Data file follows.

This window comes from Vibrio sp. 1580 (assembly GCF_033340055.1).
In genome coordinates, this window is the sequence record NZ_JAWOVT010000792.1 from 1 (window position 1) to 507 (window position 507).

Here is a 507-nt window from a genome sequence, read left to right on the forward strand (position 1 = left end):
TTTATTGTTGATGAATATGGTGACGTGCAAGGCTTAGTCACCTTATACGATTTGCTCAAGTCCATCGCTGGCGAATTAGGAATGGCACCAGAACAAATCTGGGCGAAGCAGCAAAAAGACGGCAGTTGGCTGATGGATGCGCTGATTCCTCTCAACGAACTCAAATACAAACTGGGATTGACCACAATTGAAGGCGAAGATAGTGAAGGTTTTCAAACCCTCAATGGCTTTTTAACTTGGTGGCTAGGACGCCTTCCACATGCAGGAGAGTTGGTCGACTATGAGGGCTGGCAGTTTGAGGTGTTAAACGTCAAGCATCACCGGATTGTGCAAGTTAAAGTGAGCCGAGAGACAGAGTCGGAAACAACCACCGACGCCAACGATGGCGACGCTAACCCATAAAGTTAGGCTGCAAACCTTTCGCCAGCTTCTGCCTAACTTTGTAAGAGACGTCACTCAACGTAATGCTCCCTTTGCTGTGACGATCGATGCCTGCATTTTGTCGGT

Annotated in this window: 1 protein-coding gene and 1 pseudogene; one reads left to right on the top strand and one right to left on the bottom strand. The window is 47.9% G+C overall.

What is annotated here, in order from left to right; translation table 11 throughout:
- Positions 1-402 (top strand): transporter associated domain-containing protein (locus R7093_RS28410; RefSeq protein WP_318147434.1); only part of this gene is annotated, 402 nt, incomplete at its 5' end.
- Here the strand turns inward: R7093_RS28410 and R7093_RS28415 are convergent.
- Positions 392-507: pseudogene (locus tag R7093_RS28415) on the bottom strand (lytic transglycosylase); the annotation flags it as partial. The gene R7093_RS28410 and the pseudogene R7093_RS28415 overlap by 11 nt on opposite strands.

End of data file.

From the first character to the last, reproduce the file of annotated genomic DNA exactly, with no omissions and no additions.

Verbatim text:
This window comes from Vibrio sp. 1580 (assembly GCF_033340055.1).
In genome coordinates, this window is the sequence record NZ_JAWOVT010000792.1 from 1 (window position 1) to 507 (window position 507).

Here is a 507-nt window from a genome sequence, read left to right on the forward strand (position 1 = left end):
TTTATTGTTGATGAATATGGTGACGTGCAAGGCTTAGTCACCTTATACGATTTGCTCAAGTCCATCGCTGGCGAATTAGGAATGGCACCAGAACAAATCTGGGCGAAGCAGCAAAAAGACGGCAGTTGGCTGATGGATGCGCTGATTCCTCTCAACGAACTCAAATACAAACTGGGATTGACCACAATTGAAGGCGAAGATAGTGAAGGTTTTCAAACCCTCAATGGCTTTTTAACTTGGTGGCTAGGACGCCTTCCACATGCAGGAGAGTTGGTCGACTATGAGGGCTGGCAGTTTGAGGTGTTAAACGTCAAGCATCACCGGATTGTGCAAGTTAAAGTGAGCCGAGAGACAGAGTCGGAAACAACCACCGACGCCAACGATGGCGACGCTAACCCATAAAGTTAGGCTGCAAACCTTTCGCCAGCTTCTGCCTAACTTTGTAAGAGACGTCACTCAACGTAATGCTCCCTTTGCTGTGACGATCGATGCCTGCATTTTGTCGGT

Annotated in this window: 1 protein-coding gene and 1 pseudogene; one reads left to right on the top strand and one right to left on the bottom strand. The window is 47.9% G+C overall.

What is annotated here, in order from left to right; translation table 11 throughout:
- Positions 1-402 (top strand): transporter associated domain-containing protein (locus R7093_RS28410; RefSeq protein WP_318147434.1); only part of this gene is annotated, 402 nt, incomplete at its 5' end.
- Here the strand turns inward: R7093_RS28410 and R7093_RS28415 are convergent.
- Positions 392-507: pseudogene (locus tag R7093_RS28415) on the bottom strand (lytic transglycosylase); the annotation flags it as partial. The gene R7093_RS28410 and the pseudogene R7093_RS28415 overlap by 11 nt on opposite strands.